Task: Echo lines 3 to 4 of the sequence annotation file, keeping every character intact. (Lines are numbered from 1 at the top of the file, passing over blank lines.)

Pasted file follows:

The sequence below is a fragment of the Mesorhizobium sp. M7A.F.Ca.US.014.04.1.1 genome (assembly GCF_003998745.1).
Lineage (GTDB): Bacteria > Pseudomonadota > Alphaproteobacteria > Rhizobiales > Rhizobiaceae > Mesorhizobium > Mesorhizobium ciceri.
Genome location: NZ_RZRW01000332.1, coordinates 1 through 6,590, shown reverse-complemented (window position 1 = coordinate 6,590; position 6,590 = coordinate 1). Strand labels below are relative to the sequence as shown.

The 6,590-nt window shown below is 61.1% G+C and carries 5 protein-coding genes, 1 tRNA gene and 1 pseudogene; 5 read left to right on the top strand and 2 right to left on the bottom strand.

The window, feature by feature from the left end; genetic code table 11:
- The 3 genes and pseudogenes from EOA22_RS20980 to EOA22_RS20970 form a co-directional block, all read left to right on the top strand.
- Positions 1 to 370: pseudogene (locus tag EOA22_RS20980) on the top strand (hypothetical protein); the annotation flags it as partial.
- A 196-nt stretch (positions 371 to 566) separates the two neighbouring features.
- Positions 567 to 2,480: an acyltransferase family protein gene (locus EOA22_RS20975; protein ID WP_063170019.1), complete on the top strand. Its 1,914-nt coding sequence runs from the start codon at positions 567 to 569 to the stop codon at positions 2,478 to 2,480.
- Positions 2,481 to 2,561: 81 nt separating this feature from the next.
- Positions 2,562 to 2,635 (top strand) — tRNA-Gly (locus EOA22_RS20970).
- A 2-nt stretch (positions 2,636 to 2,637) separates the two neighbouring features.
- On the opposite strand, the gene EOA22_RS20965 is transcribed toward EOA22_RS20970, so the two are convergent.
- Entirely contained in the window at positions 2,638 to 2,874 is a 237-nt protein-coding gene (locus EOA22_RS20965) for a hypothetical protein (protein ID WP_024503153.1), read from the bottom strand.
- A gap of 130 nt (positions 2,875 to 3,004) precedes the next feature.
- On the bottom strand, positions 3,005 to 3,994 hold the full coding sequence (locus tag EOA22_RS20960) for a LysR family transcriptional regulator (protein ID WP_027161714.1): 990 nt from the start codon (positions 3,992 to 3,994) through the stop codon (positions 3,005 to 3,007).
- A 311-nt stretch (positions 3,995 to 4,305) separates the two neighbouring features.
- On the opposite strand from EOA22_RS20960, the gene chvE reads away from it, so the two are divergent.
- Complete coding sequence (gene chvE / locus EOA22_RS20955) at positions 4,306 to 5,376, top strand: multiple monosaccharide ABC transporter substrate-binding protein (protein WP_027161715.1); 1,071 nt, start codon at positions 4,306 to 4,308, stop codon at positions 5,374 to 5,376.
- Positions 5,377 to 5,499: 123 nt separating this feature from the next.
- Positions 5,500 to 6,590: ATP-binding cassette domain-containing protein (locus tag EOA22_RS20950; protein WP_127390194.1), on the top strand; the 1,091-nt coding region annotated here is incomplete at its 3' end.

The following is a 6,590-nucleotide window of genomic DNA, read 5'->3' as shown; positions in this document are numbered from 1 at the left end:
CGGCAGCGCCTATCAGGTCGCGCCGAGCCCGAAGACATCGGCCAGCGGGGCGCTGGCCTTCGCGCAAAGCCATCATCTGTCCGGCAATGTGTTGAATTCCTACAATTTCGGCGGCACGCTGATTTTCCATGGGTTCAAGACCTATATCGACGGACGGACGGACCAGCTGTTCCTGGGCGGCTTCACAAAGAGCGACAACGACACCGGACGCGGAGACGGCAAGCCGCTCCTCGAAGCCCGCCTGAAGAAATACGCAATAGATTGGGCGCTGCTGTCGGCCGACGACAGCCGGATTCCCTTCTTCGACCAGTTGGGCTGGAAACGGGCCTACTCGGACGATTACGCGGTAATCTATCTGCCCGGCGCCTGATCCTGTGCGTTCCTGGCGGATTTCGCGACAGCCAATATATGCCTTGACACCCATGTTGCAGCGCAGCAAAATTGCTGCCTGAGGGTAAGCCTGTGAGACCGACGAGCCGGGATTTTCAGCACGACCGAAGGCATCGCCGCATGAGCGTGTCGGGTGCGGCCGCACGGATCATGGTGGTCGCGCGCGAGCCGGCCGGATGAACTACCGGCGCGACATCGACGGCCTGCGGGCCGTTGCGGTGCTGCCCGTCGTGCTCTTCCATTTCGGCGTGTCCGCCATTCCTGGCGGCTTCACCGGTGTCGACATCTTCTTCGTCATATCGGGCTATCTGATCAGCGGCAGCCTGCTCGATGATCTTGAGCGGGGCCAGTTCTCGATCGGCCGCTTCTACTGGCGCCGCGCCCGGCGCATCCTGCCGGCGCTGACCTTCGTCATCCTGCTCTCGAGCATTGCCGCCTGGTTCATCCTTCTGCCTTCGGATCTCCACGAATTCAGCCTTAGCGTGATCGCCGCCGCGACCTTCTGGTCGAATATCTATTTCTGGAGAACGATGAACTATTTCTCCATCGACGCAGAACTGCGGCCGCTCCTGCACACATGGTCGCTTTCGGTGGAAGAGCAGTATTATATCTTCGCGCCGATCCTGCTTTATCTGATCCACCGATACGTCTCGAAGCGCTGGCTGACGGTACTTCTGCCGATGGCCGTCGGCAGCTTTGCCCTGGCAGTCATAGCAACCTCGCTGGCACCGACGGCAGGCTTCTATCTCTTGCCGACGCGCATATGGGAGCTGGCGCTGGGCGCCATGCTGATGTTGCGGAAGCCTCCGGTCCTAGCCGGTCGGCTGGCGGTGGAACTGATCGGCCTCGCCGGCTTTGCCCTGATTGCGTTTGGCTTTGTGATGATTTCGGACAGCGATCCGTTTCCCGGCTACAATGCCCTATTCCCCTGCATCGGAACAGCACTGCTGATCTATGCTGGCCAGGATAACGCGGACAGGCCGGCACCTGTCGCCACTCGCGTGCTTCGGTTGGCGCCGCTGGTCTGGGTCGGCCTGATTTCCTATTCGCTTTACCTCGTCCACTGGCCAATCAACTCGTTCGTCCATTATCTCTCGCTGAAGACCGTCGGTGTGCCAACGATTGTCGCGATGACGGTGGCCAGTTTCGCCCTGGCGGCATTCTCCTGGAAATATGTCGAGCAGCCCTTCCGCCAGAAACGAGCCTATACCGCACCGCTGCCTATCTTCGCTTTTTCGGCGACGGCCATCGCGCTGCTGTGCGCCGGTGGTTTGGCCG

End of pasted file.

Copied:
Genome location: NZ_RZRW01000332.1, coordinates 1 through 6,590, shown reverse-complemented (window position 1 = coordinate 6,590; position 6,590 = coordinate 1). Strand labels below are relative to the sequence as shown.

The 6,590-nt window shown below is 61.1% G+C and carries 5 protein-coding genes, 1 tRNA gene and 1 pseudogene; 5 read left to right on the top strand and 2 right to left on the bottom strand.